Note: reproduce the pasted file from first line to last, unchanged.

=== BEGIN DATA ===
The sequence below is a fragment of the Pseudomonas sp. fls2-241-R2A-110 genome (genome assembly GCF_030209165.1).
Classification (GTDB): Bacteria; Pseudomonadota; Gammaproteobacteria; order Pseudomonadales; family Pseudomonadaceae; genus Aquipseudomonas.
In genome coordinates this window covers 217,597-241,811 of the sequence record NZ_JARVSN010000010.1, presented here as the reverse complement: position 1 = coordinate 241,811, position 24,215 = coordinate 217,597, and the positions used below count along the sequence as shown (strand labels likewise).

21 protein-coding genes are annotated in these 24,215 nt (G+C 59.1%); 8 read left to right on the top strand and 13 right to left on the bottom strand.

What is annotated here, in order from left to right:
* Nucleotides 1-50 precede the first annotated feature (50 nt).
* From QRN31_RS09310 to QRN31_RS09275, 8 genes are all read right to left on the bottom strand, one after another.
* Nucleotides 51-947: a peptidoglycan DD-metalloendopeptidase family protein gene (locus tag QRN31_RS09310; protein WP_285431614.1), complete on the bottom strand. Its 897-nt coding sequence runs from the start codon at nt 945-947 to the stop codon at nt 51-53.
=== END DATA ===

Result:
The sequence below is a fragment of the Pseudomonas sp. fls2-241-R2A-110 genome (genome assembly GCF_030209165.1).
Classification (GTDB): Bacteria; Pseudomonadota; Gammaproteobacteria; order Pseudomonadales; family Pseudomonadaceae; genus Aquipseudomonas.
In genome coordinates this window covers 217,597-241,811 of the sequence record NZ_JARVSN010000010.1, presented here as the reverse complement: position 1 = coordinate 241,811, position 24,215 = coordinate 217,597, and the positions used below count along the sequence as shown (strand labels likewise).

21 protein-coding genes are annotated in these 24,215 nt (G+C 59.1%); 8 read left to right on the top strand and 13 right to left on the bottom strand.

What is annotated here, in order from left to right:
* Nucleotides 1-50 precede the first annotated feature (50 nt).
* From QRN31_RS09310 to QRN31_RS09275, 8 genes are all read right to left on the bottom strand, one after another.
* Nucleotides 51-947: a peptidoglycan DD-metalloendopeptidase family protein gene (locus tag QRN31_RS09310; protein WP_285431614.1), complete on the bottom strand. Its 897-nt coding sequence runs from the start codon at nt 945-947 to the stop codon at nt 51-53.